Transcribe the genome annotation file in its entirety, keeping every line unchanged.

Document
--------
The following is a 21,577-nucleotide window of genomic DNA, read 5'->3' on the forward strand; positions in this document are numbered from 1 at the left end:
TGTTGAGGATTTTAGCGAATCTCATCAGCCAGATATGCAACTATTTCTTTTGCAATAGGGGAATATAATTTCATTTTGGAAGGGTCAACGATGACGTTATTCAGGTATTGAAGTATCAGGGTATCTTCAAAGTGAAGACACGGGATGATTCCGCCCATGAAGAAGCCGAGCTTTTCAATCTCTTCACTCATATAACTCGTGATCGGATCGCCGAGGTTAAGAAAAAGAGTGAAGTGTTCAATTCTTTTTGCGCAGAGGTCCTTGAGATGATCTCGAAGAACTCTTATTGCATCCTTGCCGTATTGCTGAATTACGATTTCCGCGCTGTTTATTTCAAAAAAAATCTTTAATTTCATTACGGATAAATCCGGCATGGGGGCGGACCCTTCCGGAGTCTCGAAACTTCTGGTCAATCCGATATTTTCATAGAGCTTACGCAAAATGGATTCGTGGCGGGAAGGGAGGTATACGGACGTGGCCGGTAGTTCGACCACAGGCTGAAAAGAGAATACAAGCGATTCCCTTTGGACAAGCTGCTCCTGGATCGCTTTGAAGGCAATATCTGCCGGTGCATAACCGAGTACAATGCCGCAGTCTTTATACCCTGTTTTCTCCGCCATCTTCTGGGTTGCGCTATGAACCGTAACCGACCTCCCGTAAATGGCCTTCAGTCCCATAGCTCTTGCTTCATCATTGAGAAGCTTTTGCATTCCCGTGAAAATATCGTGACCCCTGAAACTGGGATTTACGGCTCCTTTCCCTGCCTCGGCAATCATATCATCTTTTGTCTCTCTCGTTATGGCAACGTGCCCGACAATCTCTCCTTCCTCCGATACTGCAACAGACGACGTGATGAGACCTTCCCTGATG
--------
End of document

The following is a 21,577-nucleotide window of genomic DNA, read 5'->3' on the forward strand; positions in this document are numbered from 1 at the left end:
TGTTGAGGATTTTAGCGAATCTCATCAGCCAGATATGCAACTATTTCTTTTGCAATAGGGGAATATAATTTCATTTTGGAAGGGTCAACGATGACGTTATTCAGGTATTGAAGTATCAGGGTATCTTCAAAGTGAAGACACGGGATGATTCCGCCCATGAAGAAGCCGAGCTTTTCAATCTCTTCACTCATATAACTCGTGATCGGATCGCCGAGGTTAAGAAAAAGAGTGAAGTGTTCAATTCTTTTTGCGCAGAGGTCCTTGAGATGATCTCGAAGAACTCTTATTGCATCCTTGCCGTATTGCTGAATTACGATTTCCGCGCTGTTTATTTCAAAAAAAATCTTTAATTTCATTACGGATAAATCCGGCATGGGGGCGGACCCTTCCGGAGTCTCGAAACTTCTGGTCAATCCGATATTTTCATAGAGCTTACGCAAAATGGATTCGTGGCGGGAAGGGAGGTATACGGACGTGGCCGGTAGTTCGACCACAGGCTGAAAAGAGAATACAAGCGATTCCCTTTGGACAAGCTGCTCCTGGATCGCTTTGAAGGCAATATCTGCCGGTGCATAACCGAGTACAATGCCGCAGTCTTTATACCCTGTTTTCTCCGCCATCTTCTGGGTTGCGCTATGAACCGTAACCGACCTCCCGTAAATGGCCTTCAGTCCCATAGCTCTTGCTTCATCATTGAGAAGCTTTTGCATTCCCGTGAAAATATCGTGACCCCTGAAACTGGGATTTACGGCTCCTTTCCCTGCCTCGGCAATCATATCATCTTTTGTCTCTCTCGTTATGGCAACGTGCCCGACAATCTCTCCTTCCTCCGATACTGCAACAGACGACGTGATGAGACCTTCCCTGATG